Crocodile on the Sandbank Book

Elizabeth Peters' Amelia Peabody series may not be new, but as it's still ongoing and still a pleasure to read, it bears revisiting. The series begins with this volume: The Crocodile on the Sandbank. Readers are introduced to Amelia, who may not always be entirely likable, but is always admirable. Victorian English to the core with mildly liberated ideas of femininity, the spinster embarks upon a tour of the classical world, particularly Egypt, which has been her lifelong study at the knee of her father, an imminent professor. Along the way, Amelia meets and rescues the deceptively delicate and good-hearted Evelyn, and crosses foils with the Emerson brothers, who have their own ideas about how to conduct archaeological inquiries. When a mummy repeatedly tries to kill Evelyn, it's up to Amelia to discover who would want to kill the abandoned lady and why, and to stop them.

Peters devotes a great deal of time and space to developing her world, and the result is like a travelogue as much as a mystery. Readers are immersed in the world of Victorian Egypt, and while some details may seem anachronistic or deus ex machina, the result is still charming and entertaining. Readers fond of the classical world or of travel will appreciate the tone and details, while other readers, who prefer not to get bogged down in anything but the mystery will not be distracted. Peters manages the balance perfectly.

The characters are quite enjoyable. Amelia's hard-headedness and British Victorian pushiness are tempered by her soft heart and willingness to laugh at herself. She may be proper, but she's not prim. Evelyn, as Amelia discovers, is not the fragile doll she appears and is a more complex and interesting character than you may assume upon meeting her. Alberto is a rather simplistic villain, but the other villain of the piece, who shall remain nameless in this review, is not so cliché or flat. The Emerson brothers are different enough to be interesting, and their interactions with Amelia, Evelyn, and Egypt (which may be the most interesting character in the book) are amusing and also ring true.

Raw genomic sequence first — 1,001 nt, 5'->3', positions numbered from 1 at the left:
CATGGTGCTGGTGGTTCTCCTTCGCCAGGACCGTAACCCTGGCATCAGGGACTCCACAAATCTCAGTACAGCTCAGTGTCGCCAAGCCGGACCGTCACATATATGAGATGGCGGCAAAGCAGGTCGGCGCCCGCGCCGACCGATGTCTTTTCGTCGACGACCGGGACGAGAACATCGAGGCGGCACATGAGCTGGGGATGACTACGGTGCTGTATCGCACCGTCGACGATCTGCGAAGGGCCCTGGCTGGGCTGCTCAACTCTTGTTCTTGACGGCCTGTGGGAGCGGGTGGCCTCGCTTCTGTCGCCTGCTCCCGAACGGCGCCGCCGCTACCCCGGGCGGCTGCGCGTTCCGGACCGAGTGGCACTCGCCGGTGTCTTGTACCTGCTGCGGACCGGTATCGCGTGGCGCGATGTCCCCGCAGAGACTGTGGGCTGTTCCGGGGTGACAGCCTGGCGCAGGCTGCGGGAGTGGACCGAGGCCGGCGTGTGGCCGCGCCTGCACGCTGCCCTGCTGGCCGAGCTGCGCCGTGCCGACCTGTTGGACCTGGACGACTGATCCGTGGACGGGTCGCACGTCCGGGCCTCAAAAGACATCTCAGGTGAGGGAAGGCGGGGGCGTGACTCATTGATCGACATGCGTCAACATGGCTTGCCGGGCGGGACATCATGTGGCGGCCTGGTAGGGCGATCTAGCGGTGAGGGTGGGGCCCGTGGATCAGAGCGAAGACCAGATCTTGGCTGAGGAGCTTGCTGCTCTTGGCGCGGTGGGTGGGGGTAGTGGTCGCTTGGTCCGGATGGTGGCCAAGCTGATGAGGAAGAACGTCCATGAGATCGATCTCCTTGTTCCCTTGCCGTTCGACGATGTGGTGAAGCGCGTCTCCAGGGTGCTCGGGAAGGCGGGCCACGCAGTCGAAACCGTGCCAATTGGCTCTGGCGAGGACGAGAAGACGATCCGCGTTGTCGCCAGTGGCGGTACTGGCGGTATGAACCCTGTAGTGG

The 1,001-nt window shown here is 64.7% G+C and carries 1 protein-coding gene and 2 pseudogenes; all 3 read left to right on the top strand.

The mystery itself is not only unusual, but nicely plotted. The villain is not impossible to detect, but nor should the identity and motives be insultingly obvious to the average mystery reader. If you figure out who is behind the attacks and why fairly early, the characters are enjoyable enough to be worth reading the book.

If you enjoy Egypt, archaeology, and/or mysteries, then give The Crocodile on the Sandbank a try. It is the beginning of a fine series that has enraptured fans for decades and rightfully so. It is perfect for those nights when you want to curl up with a good story, a cup of tea, and a book that is neither painfully stupid nor something that will demand dictionaries, migraines, or Kafkaesque logical circles.

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